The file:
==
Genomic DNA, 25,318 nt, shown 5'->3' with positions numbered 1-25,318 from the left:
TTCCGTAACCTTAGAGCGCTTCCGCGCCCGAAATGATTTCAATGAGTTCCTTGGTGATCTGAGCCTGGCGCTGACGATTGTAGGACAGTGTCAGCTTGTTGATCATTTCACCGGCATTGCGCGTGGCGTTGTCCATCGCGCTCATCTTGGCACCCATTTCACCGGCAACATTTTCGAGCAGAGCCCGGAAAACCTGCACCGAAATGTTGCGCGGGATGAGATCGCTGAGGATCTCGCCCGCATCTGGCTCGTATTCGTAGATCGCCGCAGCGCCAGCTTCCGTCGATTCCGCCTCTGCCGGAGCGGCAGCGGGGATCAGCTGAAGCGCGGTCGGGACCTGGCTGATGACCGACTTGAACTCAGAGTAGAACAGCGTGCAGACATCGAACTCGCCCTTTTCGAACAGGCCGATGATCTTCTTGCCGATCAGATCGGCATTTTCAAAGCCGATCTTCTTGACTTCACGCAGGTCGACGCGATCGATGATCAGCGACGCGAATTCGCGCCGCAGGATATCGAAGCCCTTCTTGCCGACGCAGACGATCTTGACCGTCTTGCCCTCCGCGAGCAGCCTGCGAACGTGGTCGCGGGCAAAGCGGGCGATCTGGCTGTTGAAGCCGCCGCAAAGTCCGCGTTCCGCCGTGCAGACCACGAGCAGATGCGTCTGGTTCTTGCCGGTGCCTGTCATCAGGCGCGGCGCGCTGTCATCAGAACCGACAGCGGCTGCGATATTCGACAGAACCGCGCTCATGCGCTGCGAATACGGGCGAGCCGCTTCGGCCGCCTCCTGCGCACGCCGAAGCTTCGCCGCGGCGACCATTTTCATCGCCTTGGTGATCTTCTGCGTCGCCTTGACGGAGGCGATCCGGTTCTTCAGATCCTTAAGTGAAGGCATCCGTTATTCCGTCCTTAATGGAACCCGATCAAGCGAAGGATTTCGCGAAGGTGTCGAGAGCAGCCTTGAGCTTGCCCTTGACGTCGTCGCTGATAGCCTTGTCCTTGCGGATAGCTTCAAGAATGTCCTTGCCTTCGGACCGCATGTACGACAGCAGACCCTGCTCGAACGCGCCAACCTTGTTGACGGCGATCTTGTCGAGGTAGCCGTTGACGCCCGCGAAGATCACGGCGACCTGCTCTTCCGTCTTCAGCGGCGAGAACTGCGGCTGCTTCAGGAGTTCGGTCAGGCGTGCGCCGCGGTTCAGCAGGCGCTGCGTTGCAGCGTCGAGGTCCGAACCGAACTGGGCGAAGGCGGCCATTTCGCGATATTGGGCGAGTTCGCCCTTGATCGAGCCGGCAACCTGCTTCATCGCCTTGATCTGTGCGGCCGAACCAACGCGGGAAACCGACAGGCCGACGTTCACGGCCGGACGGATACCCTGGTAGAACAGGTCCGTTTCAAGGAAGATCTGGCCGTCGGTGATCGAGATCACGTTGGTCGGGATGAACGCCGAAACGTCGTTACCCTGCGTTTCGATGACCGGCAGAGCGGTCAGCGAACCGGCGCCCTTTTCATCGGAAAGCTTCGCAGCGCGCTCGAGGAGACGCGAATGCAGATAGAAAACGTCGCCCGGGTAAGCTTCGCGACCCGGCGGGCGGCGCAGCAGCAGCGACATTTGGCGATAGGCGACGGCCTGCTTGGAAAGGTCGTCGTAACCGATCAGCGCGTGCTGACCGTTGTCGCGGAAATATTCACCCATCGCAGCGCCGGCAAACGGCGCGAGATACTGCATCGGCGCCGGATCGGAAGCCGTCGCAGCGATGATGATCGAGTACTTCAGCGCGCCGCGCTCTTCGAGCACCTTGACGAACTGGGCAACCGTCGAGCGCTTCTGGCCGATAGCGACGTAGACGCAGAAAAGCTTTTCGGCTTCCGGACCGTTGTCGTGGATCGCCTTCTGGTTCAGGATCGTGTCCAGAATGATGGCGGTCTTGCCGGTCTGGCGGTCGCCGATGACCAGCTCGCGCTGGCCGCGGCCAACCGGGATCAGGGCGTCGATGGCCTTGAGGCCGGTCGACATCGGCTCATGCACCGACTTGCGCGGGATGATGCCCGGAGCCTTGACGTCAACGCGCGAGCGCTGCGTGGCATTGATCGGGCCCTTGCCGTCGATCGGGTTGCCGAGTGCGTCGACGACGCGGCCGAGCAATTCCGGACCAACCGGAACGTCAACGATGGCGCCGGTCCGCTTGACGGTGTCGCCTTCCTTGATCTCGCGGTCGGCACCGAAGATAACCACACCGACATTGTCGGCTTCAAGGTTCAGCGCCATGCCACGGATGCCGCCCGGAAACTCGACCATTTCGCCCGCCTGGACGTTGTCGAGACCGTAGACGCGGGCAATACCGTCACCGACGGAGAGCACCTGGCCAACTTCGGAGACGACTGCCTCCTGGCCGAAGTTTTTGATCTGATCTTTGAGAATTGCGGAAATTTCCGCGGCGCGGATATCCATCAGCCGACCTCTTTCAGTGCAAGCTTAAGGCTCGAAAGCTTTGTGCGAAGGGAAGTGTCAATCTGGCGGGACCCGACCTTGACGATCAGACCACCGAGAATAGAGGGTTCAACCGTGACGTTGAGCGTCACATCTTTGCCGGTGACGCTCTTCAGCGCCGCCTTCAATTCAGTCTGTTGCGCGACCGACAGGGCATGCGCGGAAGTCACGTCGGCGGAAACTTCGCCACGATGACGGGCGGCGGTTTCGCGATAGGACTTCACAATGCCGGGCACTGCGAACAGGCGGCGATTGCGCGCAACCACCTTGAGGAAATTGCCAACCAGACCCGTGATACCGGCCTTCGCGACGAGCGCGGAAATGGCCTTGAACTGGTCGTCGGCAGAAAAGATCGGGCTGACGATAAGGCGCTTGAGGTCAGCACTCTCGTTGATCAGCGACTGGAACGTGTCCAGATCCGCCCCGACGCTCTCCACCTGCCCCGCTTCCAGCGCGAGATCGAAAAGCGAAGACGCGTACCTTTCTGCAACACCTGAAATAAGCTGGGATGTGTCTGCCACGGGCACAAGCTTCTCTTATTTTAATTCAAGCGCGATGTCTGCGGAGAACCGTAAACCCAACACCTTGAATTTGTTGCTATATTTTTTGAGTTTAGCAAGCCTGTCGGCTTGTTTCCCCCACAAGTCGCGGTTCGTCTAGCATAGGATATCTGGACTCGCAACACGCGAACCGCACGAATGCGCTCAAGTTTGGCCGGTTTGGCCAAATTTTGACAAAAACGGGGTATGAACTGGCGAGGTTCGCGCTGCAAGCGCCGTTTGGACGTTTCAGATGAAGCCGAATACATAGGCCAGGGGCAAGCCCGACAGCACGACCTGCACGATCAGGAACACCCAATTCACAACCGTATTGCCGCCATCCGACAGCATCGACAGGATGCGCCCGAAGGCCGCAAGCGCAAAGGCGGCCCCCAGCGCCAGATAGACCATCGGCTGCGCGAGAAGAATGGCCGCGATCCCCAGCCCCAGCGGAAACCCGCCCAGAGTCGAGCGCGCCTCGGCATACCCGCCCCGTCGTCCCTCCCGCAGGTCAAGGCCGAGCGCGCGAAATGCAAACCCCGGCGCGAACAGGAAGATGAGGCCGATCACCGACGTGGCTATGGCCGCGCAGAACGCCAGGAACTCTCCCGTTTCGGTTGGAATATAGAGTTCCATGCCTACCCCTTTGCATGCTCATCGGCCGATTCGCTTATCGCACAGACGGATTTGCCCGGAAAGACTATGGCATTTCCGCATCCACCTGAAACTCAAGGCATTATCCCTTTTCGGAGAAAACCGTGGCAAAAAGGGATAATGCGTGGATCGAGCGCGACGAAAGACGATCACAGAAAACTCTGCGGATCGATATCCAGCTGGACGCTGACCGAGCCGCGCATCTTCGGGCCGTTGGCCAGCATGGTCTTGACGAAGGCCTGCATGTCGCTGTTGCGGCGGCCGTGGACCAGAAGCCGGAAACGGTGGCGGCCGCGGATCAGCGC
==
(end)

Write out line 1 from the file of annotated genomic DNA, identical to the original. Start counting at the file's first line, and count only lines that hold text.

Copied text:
Genomic DNA, 25,318 nt, shown 5'->3' with positions numbered 1-25,318 from the left: